‘Shedding Skins in Recovery’ by William L White

Shedding Skins in Addiction RecoveryMore wonderful reflections from Bill White in his latest blog posting.

‘For years, the following quote has rested over my writing desk:  “The Phoenix does not mourn what lies in its ashes; the serpent does not mourn its old skin.” Arthur Frank

Addiction recovery involves a progressive unpeeling of the self and focused efforts of self-construction.  It is helpful in thinking of this to distinguish between remission and recovery.

Remission of an illness can involve little more than the removal of symptoms and a return to the earlier trajectory of one’s existence.   In this sense, remission is regressive – a return to an earlier level of functioning. 

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Treatment and Recovery disconnection

Saturday is time to revisit my favourite old blogs from the website. Here’s one of the most viewed from last year.

‘William White describes how somewhere in the process of the professionalisation of addiction treatment in the US, treatment got disconnected from the larger more enduring process of long-term recovery.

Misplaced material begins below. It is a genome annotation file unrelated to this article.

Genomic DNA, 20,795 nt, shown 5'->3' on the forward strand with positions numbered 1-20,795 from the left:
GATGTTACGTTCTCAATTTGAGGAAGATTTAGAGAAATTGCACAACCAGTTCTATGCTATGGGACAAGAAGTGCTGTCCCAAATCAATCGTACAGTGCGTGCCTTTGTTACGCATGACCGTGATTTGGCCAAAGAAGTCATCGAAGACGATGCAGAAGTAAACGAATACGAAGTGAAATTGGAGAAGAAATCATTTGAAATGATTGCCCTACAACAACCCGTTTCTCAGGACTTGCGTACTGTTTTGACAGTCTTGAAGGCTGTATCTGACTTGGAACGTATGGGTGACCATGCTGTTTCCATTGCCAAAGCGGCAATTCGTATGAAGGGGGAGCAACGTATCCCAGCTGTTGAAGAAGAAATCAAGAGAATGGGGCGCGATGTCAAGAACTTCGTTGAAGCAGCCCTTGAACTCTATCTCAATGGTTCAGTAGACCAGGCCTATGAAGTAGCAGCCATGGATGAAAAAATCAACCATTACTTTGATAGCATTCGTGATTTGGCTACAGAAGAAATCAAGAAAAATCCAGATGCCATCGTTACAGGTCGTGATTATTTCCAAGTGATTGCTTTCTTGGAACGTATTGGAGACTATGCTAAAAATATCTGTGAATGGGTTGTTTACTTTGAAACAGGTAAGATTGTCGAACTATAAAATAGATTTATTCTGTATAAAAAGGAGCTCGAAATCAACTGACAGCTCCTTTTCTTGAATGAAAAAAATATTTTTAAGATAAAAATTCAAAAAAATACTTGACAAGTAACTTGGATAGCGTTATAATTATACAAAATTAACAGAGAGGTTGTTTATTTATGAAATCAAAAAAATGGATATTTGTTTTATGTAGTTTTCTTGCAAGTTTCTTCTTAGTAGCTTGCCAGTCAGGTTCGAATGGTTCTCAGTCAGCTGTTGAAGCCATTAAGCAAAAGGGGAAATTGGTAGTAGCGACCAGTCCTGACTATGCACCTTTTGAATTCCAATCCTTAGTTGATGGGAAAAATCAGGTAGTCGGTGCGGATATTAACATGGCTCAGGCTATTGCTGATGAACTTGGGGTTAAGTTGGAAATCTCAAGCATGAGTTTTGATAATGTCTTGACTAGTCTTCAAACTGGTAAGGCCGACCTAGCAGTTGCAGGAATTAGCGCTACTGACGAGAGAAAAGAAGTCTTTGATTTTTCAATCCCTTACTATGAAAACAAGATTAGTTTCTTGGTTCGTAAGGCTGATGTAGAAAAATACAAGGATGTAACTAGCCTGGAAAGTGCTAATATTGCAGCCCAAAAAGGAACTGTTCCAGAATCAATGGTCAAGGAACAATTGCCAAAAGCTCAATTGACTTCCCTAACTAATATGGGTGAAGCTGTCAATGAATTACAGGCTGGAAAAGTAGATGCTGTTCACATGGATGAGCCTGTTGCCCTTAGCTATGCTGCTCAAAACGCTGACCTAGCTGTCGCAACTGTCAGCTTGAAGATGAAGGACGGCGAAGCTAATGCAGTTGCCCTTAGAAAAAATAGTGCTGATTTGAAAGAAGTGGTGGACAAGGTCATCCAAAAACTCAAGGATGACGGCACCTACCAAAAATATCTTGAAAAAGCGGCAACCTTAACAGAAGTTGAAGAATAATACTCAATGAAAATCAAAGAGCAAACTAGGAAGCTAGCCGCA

He points out that we are recycling large numbers of people through repeated episodes of treatment. Their problems are so severe and recovery capital so low, there is little hope that brief episodes of treatment will be successful. We end up blaming them for failing to overcome their problems.

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‘The Role of Harm Reduction in Recovery-oriented Systems of Care: The Philadelphia Experience’

images‘While harm reduction can be viewed as an end in itself with a focus on mitigating harm to individuals, families and the community as a whole, harm reduction strategies can also be viewed collectively as a platform or point of access for promoting long-term health, and, for those with severe alcohol and other drug problems, long-term personal and family recovery.